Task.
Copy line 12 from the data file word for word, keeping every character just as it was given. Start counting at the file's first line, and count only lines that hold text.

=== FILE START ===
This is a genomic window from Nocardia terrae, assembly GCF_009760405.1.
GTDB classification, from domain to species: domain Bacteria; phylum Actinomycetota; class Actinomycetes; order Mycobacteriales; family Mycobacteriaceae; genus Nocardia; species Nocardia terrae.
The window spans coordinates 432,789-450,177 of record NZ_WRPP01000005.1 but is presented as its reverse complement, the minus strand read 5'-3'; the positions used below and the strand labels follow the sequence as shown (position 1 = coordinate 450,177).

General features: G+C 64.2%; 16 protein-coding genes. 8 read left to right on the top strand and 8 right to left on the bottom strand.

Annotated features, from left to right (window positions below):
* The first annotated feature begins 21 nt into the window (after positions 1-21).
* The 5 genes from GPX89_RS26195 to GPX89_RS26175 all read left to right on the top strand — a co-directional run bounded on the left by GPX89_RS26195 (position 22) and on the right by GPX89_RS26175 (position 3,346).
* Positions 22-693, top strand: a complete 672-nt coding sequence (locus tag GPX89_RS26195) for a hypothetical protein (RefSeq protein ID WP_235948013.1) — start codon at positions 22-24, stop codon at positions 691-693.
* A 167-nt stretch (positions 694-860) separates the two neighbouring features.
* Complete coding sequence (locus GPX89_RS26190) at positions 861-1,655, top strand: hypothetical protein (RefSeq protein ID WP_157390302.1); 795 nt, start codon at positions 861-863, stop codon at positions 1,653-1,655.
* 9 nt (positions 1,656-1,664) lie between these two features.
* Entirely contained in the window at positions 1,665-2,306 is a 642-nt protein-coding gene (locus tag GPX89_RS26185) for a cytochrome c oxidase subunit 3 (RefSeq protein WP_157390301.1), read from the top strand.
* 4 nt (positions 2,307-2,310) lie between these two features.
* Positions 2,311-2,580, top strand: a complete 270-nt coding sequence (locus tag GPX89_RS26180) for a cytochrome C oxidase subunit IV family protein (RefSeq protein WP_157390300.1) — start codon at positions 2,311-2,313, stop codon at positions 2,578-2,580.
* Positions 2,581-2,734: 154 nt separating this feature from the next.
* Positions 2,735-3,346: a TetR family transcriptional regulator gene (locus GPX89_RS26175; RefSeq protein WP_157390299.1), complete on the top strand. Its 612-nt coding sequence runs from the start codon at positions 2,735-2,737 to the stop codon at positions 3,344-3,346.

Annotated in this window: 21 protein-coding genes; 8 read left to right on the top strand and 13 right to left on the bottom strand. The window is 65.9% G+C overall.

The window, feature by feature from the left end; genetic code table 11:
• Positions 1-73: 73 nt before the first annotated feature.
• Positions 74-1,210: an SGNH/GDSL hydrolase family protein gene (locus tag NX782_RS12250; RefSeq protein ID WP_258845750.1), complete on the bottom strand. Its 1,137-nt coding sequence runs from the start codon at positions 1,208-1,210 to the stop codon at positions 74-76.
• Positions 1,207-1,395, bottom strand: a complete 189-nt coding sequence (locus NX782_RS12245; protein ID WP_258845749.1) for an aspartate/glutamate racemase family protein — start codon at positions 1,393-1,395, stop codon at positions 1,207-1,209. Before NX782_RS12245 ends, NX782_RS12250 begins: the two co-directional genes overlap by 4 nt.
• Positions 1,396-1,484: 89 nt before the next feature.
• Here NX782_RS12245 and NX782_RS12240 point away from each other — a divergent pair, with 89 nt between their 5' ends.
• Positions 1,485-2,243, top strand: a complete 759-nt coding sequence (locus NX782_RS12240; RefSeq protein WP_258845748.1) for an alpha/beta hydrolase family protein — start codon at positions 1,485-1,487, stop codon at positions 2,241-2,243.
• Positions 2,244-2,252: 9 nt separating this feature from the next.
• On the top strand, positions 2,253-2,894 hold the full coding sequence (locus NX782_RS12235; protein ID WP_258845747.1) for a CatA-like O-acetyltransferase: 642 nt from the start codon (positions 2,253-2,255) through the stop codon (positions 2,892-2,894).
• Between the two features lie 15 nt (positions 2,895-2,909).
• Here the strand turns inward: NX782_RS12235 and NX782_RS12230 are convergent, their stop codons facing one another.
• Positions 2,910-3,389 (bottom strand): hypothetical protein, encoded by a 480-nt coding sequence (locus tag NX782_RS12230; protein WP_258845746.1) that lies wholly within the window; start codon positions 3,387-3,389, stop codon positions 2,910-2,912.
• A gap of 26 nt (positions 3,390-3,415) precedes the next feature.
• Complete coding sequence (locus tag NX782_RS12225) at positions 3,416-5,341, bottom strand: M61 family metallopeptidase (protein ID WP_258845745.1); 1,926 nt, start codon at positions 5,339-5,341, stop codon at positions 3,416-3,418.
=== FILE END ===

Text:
* Entirely contained in the window at positions 1,665-2,306 is a 642-nt protein-coding gene (locus tag GPX89_RS26185) for a cytochrome c oxidase subunit 3 (RefSeq protein WP_157390301.1), read from the top strand.